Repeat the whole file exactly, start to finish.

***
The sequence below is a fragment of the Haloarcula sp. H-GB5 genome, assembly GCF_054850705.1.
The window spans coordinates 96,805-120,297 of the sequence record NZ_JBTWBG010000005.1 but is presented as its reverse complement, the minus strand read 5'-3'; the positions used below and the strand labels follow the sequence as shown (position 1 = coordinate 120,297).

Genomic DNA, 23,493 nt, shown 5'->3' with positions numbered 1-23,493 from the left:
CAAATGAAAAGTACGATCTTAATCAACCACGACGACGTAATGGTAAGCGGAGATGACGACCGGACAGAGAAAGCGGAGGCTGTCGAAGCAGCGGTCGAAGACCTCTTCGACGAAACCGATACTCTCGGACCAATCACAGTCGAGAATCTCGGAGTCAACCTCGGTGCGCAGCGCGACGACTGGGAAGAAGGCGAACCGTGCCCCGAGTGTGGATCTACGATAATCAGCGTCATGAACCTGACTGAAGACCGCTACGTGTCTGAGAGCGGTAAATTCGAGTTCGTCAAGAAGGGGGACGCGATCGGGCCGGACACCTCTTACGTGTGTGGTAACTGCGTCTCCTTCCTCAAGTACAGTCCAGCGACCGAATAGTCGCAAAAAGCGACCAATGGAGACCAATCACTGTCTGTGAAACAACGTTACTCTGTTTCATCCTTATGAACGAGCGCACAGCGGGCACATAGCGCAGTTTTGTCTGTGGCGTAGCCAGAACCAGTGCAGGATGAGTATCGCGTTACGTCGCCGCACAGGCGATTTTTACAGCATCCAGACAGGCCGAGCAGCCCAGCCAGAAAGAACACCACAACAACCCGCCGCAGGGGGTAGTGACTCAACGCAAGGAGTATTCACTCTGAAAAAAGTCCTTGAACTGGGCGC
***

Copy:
The sequence below is a fragment of the Haloarcula sp. H-GB5 genome, assembly GCF_054850705.1.
The window spans coordinates 96,805-120,297 of the sequence record NZ_JBTWBG010000005.1 but is presented as its reverse complement, the minus strand read 5'-3'; the positions used below and the strand labels follow the sequence as shown (position 1 = coordinate 120,297).

Genomic DNA, 23,493 nt, shown 5'->3' with positions numbered 1-23,493 from the left:
CAAATGAAAAGTACGATCTTAATCAACCACGACGACGTAATGGTAAGCGGAGATGACGACCGGACAGAGAAAGCGGAGGCTGTCGAAGCAGCGGTCGAAGACCTCTTCGACGAAACCGATACTCTCGGACCAATCACAGTCGAGAATCTCGGAGTCAACCTCGGTGCGCAGCGCGACGACTGGGAAGAAGGCGAACCGTGCCCCGAGTGTGGATCTACGATAATCAGCGTCATGAACCTGACTGAAGACCGCTACGTGTCTGAGAGCGGTAAATTCGAGTTCGTCAAGAAGGGGGACGCGATCGGGCCGGACACCTCTTACGTGTGTGGTAACTGCGTCTCCTTCCTCAAGTACAGTCCAGCGACCGAATAGTCGCAAAAAGCGACCAATGGAGACCAATCACTGTCTGTGAAACAACGTTACTCTGTTTCATCCTTATGAACGAGCGCACAGCGGGCACATAGCGCAGTTTTGTCTGTGGCGTAGCCAGAACCAGTGCAGGATGAGTATCGCGTTACGTCGCCGCACAGGCGATTTTTACAGCATCCAGACAGGCCGAGCAGCCCAGCCAGAAAGAACACCACAACAACCCGCCGCAGGGGGTAGTGACTCAACGCAAGGAGTATTCACTCTGAAAAAAGTCCTTGAACTGGGCGC